FALL SERIES 2015 (BalletX): Nature and nurture through breathtaking dancers

Daniel Mayo and Francesca Forcella in Nicolo Fonte's "Beasts". Photo by Alexander Iziliaev
Daniel Mayo and Francesca Forcella in Nicolo Fonte’s “Beasts”. Photo by Alexander Iziliaev

The beloved resident dance company of the Wilma Theater, BalletX, kicks off their 10th season with the Fall Series 2015. Featured is a world premiere, “Beasts”, by internationally acclaimed choreographer, Nicolo Fonte, who premiered “Beautiful Decay” with BalletX in 2013.

The well debated theme, “nurture and nature” is explored in this full-length 90 minute ballet. On the stage is a big square white board as a background, which symbolizes a blank slate. The dancers crawl out onto the stage from underneath the tilted board, like wild primitive animals coming out of a cave. They stretch their arms and legs irregularly and in unexpected directions. Their unruled moves are intuitive and instinctive like those of wild animals. Through their movements and interactions with other dancers, they learn to react and suit themselves to the environment through more organized movements or duet that requires cooperation with others. While they depict intellectual evolution, their dance here is very raw. They rub their bodies on each other and on the floor as animals would do. Scenic designer Mimi Lien’s stage set is functional and simple, yet allows itself to be anything from a cave to a majestic wild space, working as a background with the projected full moon (or the sun) together with Drew Billiau’s creative lighting design.

Chloe Felesina, Zachary Kapeluck and Company in Nicolo Fonte's "Beasts". Photo by Bill Hebert
Chloe Felesina, Zachary Kapeluck and Company in Nicolo Fonte’s “Beasts”. Photo by Bill Hebert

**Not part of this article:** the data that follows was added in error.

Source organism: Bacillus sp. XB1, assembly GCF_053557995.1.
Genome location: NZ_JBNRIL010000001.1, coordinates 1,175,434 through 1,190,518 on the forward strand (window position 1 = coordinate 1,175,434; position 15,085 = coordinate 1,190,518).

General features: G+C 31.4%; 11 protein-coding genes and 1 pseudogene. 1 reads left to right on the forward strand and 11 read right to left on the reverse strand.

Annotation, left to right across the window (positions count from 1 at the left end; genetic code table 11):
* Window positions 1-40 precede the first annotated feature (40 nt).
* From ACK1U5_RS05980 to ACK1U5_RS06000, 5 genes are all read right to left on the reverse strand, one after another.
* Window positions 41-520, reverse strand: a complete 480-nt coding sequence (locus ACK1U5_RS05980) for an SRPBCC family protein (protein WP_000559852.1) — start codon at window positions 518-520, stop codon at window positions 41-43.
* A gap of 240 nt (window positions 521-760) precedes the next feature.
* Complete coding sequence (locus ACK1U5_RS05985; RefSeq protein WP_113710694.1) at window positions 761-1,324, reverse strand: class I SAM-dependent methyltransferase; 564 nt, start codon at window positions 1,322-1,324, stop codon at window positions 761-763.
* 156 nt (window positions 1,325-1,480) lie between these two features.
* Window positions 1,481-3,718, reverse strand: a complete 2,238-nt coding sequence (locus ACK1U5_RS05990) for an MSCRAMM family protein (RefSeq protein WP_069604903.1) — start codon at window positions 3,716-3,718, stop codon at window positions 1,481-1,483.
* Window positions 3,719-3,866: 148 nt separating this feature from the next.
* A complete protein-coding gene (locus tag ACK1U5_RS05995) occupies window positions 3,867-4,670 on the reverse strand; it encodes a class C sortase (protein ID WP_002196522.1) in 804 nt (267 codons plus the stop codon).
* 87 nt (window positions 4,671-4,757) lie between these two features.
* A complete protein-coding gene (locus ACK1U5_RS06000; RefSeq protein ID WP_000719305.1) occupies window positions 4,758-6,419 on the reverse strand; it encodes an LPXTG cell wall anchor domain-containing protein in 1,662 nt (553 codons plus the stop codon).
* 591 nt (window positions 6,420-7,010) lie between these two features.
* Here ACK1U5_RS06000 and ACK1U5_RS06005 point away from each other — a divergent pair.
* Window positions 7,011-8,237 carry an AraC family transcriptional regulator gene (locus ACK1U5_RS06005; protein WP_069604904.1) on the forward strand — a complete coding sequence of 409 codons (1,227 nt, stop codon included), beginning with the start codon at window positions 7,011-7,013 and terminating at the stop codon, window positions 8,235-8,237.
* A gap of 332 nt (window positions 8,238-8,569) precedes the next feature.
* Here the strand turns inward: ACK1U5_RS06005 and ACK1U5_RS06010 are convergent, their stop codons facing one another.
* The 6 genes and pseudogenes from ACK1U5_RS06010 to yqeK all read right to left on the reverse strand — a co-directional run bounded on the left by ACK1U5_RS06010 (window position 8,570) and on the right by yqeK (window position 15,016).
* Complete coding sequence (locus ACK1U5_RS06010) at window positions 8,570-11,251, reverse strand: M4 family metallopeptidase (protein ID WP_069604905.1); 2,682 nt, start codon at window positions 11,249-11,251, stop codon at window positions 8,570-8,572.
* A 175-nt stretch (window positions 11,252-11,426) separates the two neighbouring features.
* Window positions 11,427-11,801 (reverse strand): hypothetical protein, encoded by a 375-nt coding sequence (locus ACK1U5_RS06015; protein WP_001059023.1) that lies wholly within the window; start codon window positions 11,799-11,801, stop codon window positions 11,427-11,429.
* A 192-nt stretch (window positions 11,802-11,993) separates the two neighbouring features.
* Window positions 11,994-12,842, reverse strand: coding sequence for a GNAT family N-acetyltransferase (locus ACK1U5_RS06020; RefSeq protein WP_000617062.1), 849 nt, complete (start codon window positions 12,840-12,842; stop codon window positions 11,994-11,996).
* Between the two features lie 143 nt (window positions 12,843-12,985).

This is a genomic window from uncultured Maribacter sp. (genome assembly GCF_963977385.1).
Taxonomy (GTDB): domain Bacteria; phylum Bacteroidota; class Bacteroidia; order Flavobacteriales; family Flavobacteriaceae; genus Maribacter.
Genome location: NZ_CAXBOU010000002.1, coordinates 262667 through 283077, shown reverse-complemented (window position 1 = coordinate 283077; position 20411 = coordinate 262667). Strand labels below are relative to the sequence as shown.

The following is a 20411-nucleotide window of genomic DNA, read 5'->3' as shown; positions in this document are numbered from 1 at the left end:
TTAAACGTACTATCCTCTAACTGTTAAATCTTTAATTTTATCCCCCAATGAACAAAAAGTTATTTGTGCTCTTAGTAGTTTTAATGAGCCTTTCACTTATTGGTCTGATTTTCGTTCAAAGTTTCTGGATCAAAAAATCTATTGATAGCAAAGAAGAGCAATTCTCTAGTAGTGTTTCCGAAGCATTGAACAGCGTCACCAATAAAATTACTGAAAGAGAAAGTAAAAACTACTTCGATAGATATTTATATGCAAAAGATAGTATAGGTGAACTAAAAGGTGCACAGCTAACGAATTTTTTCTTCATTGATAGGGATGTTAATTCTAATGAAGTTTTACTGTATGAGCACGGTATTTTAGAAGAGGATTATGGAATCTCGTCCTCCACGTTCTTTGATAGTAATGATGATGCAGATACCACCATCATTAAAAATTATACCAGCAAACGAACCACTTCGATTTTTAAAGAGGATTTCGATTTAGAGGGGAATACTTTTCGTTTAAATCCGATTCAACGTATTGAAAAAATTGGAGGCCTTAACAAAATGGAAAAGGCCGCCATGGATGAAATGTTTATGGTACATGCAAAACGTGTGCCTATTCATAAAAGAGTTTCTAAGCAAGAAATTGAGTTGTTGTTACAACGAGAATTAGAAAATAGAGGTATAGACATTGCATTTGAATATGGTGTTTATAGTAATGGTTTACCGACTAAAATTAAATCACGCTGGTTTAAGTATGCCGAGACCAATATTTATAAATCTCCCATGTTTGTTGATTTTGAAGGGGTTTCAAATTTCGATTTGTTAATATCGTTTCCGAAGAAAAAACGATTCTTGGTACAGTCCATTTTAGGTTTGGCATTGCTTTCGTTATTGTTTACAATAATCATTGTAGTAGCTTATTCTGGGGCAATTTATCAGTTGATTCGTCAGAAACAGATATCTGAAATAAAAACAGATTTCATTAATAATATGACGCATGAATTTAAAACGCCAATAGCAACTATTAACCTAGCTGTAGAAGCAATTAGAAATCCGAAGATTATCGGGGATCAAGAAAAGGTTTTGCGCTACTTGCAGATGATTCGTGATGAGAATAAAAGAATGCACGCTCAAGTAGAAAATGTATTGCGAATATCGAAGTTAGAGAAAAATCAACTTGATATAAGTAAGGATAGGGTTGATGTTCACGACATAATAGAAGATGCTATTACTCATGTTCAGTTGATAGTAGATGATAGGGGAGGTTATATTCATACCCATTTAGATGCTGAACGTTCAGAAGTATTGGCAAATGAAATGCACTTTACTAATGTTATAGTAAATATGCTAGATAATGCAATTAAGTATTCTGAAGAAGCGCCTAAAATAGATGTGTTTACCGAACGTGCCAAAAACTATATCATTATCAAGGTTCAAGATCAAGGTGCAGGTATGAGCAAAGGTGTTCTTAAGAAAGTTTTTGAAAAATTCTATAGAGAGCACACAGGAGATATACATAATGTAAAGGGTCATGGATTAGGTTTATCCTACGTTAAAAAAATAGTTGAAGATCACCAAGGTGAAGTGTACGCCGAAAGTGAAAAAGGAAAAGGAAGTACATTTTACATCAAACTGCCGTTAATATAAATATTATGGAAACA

The second half starts with well-dressed men and women in a social dance—totally opposite from the world of beasts. Well-mannered couples in sleek tuxedo and elegant long dresses show off their intellect and nurture as modern human beings. Yet Fonte’s smart choreography does not let viewers miss the raw animalistic nature human beings carry in them. In the form of elegant and appropriate dance, the dancers’ passion and desire for intimacy fills the stage. In contrast to the first half, the scene changes rapidly in this stanza. Fonte brings themes such as the femme fatale or gun violence—more sensitive and disturbing topics—that draw attention to the primitive human nature that forms our lives and societies in the modern age. Richard Villaverde’s solo, performed in only a grey tutu skirt, looks comical at first (some viewers were giggling), but soon overwhelms the audience with his powerful and expressive dance. Joined by Andrea Yorita, dancing as a swan in white tutu—a well-known image of classical ballet—Villaverde portrays one who carries sorrow and frustration. As he admires the perfect white swan—the idealized symbol of modern society—he’s not recognizing how beautiful and irreplaceable he has become.

The, always progressive and impressive, dancers at BalletX carry Fonte’s rather challenging theme “nurture and nature” very well from every direction through their breathtaking dance. The standing ovation by stunned and excited audience members should surely let them know what they have achieved.
[The Wilma Theater, 265 South Broad Street] November 18-22, 2015; balletx.org.

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